Meet a humanoid robot

What role should humanoid robots play in our future cities and how should governments oversee them?

Around the world, robotic technologies are becoming increasingly present in urban public spaces — making deliveries, cleaning, providing security and wayfinding assistance. How do these robots impact the way our spaces feel, and how should governments oversee them?

As part of Prototype City, you are invited to meet Pepper: a human look-alike service robot. Equipped with video and sound sensors, Pepper can hear, see, identify people and objects, move around and speak. It can also perform simple tasks like pointing, providing directions, and lifting light objects.

Researchers from Monash University’s Robots in Public Space project will be on hand to show what Pepper can do and discuss the roles that humanoid robots could have in our future city spaces. You’ll have the chance to join the conversation, sharing your thoughts on robots in the city and how they might impact our community and governance.

Sat 1 May, 10am – 4pm

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Free, registration not required

Event Speakers

Shanti Sumartojo

Shanti Sumartojo is Associate Professor of Design Research in the Faculty of Art, Design and Architecture and a member of the Emerging Technologies Research Lab at Monash University. Her research focuses on how people experience their spatial surroundings, including the built environment, design and technology.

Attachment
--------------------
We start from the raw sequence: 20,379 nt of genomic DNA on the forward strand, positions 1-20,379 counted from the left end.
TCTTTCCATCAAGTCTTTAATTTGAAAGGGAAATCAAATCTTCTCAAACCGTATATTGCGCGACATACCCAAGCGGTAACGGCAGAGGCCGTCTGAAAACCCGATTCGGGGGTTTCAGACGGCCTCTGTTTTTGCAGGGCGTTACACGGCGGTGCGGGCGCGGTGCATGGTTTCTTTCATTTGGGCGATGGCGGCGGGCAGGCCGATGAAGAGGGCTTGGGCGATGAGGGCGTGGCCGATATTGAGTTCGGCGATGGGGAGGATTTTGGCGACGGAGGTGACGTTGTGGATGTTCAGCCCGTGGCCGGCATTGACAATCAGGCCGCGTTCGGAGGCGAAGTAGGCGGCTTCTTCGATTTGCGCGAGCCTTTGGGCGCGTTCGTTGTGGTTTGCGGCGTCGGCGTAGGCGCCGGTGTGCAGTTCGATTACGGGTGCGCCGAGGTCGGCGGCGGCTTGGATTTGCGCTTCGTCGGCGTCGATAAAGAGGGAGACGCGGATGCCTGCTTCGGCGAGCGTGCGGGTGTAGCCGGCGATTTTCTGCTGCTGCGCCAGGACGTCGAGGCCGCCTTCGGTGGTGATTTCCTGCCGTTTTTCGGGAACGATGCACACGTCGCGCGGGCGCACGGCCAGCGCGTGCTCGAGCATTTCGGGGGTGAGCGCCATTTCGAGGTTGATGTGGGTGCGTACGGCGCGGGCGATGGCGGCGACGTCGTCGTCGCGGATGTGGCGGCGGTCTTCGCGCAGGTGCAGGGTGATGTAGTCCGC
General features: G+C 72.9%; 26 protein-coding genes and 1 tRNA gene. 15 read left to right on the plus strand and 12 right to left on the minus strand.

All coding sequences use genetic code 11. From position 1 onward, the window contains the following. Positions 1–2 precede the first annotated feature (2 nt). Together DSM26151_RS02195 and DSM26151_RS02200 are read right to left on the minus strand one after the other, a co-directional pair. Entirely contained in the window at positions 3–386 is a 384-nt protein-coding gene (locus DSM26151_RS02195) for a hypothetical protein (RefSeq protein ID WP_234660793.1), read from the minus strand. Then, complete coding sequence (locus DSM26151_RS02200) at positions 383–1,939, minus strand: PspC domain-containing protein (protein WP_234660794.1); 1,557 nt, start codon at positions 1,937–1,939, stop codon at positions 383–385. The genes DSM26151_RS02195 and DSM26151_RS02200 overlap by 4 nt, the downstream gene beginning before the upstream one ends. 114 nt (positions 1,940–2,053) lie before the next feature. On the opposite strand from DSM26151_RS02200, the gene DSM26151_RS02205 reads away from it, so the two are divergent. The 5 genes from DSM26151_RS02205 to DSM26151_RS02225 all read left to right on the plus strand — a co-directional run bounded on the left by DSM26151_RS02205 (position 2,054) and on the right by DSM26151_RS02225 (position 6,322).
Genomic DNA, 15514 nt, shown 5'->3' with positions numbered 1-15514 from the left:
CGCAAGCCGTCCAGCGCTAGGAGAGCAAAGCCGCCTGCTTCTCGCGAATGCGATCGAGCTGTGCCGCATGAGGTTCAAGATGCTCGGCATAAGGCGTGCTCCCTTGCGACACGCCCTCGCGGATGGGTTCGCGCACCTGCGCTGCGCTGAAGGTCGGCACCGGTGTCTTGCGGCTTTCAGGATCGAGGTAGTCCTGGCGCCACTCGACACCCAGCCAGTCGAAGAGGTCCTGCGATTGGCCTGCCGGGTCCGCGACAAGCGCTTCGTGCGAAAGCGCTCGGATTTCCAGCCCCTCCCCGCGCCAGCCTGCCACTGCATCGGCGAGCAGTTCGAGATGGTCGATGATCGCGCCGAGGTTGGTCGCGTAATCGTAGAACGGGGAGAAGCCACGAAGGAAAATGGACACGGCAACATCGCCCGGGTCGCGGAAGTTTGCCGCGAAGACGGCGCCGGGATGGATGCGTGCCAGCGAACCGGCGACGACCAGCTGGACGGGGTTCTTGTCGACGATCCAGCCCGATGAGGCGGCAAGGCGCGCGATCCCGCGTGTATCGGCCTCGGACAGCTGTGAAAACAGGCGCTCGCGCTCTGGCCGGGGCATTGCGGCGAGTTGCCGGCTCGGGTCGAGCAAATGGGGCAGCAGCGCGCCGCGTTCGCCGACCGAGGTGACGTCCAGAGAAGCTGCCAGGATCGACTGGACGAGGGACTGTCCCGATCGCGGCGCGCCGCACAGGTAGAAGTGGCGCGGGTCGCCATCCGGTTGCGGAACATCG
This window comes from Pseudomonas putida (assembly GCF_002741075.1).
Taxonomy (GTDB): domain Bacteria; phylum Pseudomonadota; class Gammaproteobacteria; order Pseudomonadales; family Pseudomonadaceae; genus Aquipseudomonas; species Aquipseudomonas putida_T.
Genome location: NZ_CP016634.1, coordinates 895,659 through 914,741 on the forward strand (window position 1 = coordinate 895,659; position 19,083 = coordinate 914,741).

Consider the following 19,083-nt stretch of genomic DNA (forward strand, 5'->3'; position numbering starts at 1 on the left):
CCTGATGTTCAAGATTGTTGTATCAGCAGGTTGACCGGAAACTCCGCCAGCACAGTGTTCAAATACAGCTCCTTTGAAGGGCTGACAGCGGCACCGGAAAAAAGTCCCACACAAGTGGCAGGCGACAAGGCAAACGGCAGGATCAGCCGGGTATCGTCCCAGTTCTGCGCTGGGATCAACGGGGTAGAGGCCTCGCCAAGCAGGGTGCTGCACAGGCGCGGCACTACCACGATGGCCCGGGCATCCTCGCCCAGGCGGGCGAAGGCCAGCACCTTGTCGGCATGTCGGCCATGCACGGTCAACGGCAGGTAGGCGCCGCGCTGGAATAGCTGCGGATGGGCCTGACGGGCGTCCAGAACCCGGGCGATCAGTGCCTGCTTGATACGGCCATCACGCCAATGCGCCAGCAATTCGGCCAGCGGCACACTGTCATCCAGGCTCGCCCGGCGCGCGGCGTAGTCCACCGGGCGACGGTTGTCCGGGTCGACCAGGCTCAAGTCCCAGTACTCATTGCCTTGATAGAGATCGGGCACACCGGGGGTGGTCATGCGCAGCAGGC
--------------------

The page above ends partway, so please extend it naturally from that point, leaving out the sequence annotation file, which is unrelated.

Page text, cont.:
Leimin Tian

Dr Leimin Tian is a Research Fellow in the Human-Robot Interaction group in the Faculty of Engineering and at the Human-Centred AI group in the Faculty of IT, Monash University. Her research focuses on affective computing and developing interactive robots that incorporate social intelligence.

Pamela Carreno-Medrano

Dr Pamela Carreno-Medrano is a Research Fellow in the Human-Robot Interaction group in the Faculty of Engineering at Monash University, working under the supervision of Prof. Dana Kulic. Her research focuses on analyzing and modeling interactive human behaviour for human-robot interaction and collaboration applications.

Accessibility

  • All knowledge levels welcome
  • Companion card acceptableCompanion card acceptable
  • guide dogs and service animalsDog guides and service animals
  • language no barrierLanguage no barrier
  • Physical distance rating 50%
  • Assistive listening systemsAssistive listening systems
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